- Cubic Zirconia, who also goes by the nickname CZ, is sometimes unfairly looked down upon because, as a synthetic gemstone, she is not a “natural beauty.” But once you get over that, you’ll see that she is a great choice. CZ is durable, flawless and optically mimics diamonds in its brilliance. Today, CZ is the gem most competitive with diamonds.
Also remember that as the saying goes, April showers bring May flowers, and shortly thereafter June sprouts weddings. Here at LTJ, we offer a stunning range of Wedding Collection of jewelry for brides featuring rock crystal, white topaz, CZ, moonstone and freshwater pearls. Still need something blue? LTJ has you covered with a small blue aquamarine dangling from the clasp of each bridal necklace or bracelet. Your wedding party will look fabulous with endless possibilities of either matching styles in different gemstones, or mixing styles in the same gemstone for a gift they will adore you for!
Coming next month…everything you wanted to know
(and more) about May’s birthstone, the gorgeous green emerald.
“ The lovely aquamarine, which seems to have come from the same mermaid’s treasure house, in the depths of a summer sea, has charms not be denied. ”
As months go, March can be a tough one here in Chicago. We manage to get through winter, and we’re all ready for spring, but then March doesn’t always play along. The Anglo Saxons called it Hlyd Monath, which means “stormy month, and the ancient Irish people cryptically called this March “The Month When the Old Cow Died.” On the bright side, aquamarine, the gorgeous birthstone for March, reminds me that sunnier days are ahead. With its gradation from medium to almost transparent blue, sometimes hinting at green, the beautiful aquamarine is said to imitate sea and sky.
In fact, the very name aquamarine means “seawater,” and this gem is all about things aquatic. The ancient Romans and the Greeks believed that wearing an aquamarine ensured a safe journey across stormy seas, so the gemstone was often given to sailors as a gift. The Greeks believed aquamarines were the stone of the sea-god Neptune, and that they spilled out of the jewelry boxes of the Sirens, the temptresses whose seductive music lured sailors to shipwrecks. But I wouldn’t listen to that. Seriously, don’t listen to the Sirens. And the zodiac sign for March? Pisces (the fish), naturally.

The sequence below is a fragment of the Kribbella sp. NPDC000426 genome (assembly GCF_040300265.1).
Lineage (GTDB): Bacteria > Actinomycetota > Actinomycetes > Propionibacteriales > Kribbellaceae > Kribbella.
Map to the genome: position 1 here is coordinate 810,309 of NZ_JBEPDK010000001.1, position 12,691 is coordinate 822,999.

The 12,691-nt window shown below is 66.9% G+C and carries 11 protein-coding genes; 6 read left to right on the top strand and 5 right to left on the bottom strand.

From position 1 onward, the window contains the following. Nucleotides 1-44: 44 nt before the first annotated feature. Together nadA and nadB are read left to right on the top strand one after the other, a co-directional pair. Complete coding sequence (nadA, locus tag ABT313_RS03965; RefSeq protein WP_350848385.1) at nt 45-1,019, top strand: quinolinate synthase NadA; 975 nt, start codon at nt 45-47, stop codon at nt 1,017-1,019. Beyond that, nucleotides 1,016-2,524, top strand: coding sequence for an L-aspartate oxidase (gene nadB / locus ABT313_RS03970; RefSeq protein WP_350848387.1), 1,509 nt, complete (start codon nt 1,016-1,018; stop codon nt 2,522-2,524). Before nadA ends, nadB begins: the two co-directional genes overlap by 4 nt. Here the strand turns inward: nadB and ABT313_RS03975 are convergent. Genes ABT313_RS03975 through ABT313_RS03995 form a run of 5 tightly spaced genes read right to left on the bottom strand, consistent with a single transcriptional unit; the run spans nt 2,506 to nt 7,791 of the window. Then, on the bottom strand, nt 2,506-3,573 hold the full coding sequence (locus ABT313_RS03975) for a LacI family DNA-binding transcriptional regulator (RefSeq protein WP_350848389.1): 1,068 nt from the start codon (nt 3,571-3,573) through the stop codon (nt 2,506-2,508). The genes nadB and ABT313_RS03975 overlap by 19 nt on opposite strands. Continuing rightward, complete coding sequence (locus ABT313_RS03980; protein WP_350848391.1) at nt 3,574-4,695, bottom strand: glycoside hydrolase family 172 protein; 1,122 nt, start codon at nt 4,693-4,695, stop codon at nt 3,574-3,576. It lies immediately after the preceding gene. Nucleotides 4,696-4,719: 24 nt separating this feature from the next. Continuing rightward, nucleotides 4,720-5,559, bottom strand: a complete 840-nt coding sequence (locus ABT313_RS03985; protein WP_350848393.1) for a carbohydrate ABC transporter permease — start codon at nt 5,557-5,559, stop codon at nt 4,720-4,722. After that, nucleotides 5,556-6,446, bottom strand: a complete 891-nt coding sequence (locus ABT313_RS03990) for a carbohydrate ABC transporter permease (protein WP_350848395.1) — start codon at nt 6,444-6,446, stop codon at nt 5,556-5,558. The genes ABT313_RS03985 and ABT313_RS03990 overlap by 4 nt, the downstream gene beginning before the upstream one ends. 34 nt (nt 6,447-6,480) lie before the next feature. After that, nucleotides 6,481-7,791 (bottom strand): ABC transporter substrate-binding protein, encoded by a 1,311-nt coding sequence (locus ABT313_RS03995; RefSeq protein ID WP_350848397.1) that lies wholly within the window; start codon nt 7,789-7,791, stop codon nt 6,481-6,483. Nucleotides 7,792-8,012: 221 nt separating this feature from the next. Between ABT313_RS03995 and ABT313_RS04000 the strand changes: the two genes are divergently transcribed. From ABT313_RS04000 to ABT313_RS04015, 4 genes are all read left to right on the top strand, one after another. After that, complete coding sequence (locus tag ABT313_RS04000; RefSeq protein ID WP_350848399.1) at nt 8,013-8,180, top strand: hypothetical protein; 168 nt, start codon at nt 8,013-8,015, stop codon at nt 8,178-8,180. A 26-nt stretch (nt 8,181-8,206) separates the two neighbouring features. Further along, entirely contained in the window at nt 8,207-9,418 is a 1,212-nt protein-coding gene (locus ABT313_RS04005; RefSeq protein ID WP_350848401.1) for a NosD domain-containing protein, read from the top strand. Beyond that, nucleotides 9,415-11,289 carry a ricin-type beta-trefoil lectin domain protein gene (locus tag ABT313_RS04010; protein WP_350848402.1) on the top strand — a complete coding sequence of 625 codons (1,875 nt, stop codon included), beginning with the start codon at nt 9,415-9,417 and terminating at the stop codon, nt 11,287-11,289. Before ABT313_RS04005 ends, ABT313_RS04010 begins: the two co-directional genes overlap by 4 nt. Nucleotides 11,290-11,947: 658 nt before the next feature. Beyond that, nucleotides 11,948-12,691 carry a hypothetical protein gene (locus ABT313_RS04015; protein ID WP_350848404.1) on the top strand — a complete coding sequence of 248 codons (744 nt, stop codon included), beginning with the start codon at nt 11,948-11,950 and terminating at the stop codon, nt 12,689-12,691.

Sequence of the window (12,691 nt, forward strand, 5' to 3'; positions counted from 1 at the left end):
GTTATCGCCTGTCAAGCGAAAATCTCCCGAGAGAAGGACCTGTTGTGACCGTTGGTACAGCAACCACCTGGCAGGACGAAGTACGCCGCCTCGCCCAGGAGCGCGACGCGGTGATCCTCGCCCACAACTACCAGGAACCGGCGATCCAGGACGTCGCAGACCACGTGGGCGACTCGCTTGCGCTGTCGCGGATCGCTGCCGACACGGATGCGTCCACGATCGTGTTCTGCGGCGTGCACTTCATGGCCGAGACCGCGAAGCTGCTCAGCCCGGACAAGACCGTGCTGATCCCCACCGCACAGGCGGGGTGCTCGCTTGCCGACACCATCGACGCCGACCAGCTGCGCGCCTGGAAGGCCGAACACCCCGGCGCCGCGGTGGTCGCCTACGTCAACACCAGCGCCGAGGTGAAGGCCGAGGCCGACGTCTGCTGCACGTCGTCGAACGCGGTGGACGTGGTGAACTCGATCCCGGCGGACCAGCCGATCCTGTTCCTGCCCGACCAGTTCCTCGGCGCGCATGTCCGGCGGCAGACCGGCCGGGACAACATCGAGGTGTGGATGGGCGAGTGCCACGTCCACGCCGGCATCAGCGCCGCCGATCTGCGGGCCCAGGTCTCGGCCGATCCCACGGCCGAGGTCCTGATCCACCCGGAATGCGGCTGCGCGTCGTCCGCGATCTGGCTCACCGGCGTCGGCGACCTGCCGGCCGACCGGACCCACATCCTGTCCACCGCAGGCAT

In other gem lore, the aquamarine is said to bring the wearer luck, a sense of peace and calm, and even increase intuition. In the middle ages, aquamarines were actually thought to be an antidote for poison. You didn’t even have to eat them, because they believed it was enough to wear one. Needless to say, this stone was worn by many a medieval royal personage, because, if you were the firstborn son, you know had to watch your back. The aquamarine was also believed to render soldiers invincible and to bring victory in battles. The ancient Romans frequently used aquamarines in their jewelry, and held the unusual belief that if you wore an aquamarine bearing a frog carving, it would help you to reconcile with your enemies and renew friendships. Although there are no LTJ designs featuring the frog motif (yet), we do have plenty of aquamarine jewelry to help you out with any of these issues (as well as finding a gift for March birthday girls)!
A few things set March’s birthstone apart from all the other gems. Aquamarines are almost always flawless and come in a range of sizes and shades of pale blue. Their stunning blue display comes from iron content, and the depth of color depends on how much or how little iron is in the stone. Aquamarines are in the beryl family, and are a close cousin to emeralds.
Unlike many other gemstones, aquamarine also maintains brilliance in artificial light. There aren’t many things in life that you can say those things about. Sure, men come in a range of colors, shapes and sizes…but flawless (see below)? And why can’t we all look sparkly and pretty under fluorescent lights while trying on bathing suits? It’s just not fair, aquamarine!
Speaking of bathing suits, how many of us who live in the frigid North find ourselves dreaming of lounging by the pool or on this beach this time of year? Close your eyes, and imagine an Ice Blue Martini in hand, a cloudless azure sky spreading out above us, and our feet dangling in warm, shimmering turquoise water. Can you say aaaahhhquamarine? Now, put the dashing Bradley Cooper into the picture, gazing longingly at you with his baby blues. Or, for you Anglophiles, imagine being on the receiving end of Dan Stevens’ (Daniel from Downton Abbey) adorably tortured cerulean gaze…ladies, take your pick…or pick your team! Have you forgotten all about the chill in the March air yet?
Although we can’t guarantee you a tropical vacation or a poolside visit with Bradley or Dan (sorry), you can find the same cool shades as their baby blues in the LTJ selection of beautiful aquamarine jewelry.